The agreement with Colombia can move forward when the administration is satisfied that the government in Bogota is meeting specific goals as part of an “action plan,” which mostly relates to workers’ rights and protection of labor union activists.

Some lawmakers oppose including all three trade agreements in a single legislative package.

President Obama said he and Mr. Martinelli also discussed a regional security deal, in which Panama would play a key role in stopping the flow of illegal drugs from Central and South America.

"We discussed how we can cooperate together, not only in the interdiction side, but also in helping other countries in the region to build up their capacity.  And we think that Panama is going to be critical to the Central American Security Partnership that I have announced previously," Mr. Obama said.

That partnership, announced in March, is intended to protect citizens in the Americas from organized crime, gangs and drug-fueled violence.

You May Like

India PM Modi's Party Distances Itself From Religious Conversions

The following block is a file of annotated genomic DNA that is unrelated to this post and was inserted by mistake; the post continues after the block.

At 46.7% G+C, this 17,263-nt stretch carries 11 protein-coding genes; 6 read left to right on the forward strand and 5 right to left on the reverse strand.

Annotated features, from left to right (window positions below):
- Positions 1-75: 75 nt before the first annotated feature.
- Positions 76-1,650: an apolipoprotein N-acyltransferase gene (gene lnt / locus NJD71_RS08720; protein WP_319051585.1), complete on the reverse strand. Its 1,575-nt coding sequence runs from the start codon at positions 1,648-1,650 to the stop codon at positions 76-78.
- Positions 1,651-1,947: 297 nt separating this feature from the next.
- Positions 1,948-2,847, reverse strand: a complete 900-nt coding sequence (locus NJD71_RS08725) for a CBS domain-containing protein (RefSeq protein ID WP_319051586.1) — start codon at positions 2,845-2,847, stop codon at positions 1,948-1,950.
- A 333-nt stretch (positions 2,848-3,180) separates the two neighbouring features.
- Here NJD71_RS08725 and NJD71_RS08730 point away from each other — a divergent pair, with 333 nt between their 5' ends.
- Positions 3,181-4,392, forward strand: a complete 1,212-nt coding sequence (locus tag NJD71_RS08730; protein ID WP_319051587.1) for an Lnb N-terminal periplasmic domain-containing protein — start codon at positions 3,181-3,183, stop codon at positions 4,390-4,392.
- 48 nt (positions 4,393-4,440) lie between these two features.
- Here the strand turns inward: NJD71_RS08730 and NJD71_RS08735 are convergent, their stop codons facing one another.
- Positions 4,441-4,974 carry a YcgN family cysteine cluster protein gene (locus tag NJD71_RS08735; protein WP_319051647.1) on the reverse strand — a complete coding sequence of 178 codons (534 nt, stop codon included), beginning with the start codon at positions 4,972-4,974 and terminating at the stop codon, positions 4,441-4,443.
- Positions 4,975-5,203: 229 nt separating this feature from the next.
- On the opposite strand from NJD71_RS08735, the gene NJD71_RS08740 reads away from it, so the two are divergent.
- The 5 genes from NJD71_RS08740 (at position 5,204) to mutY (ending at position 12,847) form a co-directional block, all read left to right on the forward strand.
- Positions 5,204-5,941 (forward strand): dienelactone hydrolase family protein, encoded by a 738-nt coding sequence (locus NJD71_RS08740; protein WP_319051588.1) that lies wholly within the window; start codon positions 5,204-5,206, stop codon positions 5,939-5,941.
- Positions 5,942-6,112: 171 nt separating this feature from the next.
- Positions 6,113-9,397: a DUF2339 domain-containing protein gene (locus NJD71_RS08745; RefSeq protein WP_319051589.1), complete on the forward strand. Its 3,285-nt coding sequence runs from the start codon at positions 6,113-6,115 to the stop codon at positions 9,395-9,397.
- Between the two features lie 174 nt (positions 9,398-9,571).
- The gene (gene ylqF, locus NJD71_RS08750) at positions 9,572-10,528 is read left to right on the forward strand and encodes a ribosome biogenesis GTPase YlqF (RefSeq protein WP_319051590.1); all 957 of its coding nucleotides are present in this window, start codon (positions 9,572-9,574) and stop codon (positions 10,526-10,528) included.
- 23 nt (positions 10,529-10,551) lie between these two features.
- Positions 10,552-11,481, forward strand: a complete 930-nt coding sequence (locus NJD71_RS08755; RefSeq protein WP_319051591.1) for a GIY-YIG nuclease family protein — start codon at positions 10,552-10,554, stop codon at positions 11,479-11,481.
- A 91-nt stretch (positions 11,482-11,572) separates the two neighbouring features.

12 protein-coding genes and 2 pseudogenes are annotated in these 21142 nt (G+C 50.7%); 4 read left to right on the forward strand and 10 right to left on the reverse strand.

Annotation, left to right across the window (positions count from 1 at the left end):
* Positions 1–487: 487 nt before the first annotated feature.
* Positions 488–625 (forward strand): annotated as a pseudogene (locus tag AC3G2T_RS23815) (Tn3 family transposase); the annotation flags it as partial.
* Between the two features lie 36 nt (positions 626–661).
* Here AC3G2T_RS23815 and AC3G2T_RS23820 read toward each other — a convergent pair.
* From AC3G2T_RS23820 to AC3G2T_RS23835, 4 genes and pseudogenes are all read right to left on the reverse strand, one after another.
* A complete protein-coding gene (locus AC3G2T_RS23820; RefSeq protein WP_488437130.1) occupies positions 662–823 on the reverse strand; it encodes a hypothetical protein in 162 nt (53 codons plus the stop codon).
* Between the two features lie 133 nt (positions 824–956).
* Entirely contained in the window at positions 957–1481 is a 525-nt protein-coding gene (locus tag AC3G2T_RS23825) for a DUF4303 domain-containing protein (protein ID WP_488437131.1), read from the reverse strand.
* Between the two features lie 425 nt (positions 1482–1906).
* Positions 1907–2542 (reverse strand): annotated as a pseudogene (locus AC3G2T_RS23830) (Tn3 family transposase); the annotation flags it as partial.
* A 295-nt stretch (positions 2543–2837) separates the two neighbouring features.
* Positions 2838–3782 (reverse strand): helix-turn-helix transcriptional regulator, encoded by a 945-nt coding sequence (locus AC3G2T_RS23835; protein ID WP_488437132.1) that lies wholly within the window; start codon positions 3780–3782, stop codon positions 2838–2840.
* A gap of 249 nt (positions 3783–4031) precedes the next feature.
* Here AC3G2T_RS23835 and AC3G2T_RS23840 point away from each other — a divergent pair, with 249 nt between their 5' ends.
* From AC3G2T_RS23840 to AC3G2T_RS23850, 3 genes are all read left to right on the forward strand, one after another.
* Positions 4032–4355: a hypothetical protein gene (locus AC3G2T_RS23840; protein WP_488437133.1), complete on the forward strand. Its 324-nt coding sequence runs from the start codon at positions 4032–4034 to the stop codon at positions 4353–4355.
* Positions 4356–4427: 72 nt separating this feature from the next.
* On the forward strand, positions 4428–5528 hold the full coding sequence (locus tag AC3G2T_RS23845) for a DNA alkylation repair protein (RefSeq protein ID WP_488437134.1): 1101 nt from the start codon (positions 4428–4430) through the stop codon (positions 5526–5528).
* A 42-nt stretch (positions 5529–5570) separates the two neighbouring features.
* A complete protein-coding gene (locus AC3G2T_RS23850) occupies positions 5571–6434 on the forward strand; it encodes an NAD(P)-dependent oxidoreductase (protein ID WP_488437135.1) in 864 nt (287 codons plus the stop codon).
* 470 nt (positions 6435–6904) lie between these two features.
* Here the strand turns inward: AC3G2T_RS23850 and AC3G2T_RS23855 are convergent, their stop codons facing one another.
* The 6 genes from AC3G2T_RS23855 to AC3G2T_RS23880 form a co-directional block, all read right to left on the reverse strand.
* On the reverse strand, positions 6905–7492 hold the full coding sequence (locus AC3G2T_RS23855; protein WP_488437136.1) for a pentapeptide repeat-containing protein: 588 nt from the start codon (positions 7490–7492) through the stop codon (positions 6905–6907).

BJP under fire for being slow to rein in hardline affiliate groups allegedly trying to promote Hindu-dominant agenda by luring Muslims and Christians to convert More

Anti-Whaling Group Found in Contempt of Court

Radical environmentalists who threw acid and smoke bombs at Japanese whalers in the waters off Antarctica continue their campaign to disrupt Japan's annual whale hunt More

UN's Ban Urges End to Discrimination Against Ebola Workers

Ban was speaking in Guinea on the second day of a whistle-stop tour aimed at thanking healthcare workers of the countries at the heart of the epidemic More

This forum has been closed.
Comments
     
There are no comments in this forum. Be first and add one

Featured Videos

Your JavaScript is turned off or you have an old version of Adobe's Flash Player. Get the latest Flash player.
US Decision on Cuba Underscores Divisions Among Miami Cubansi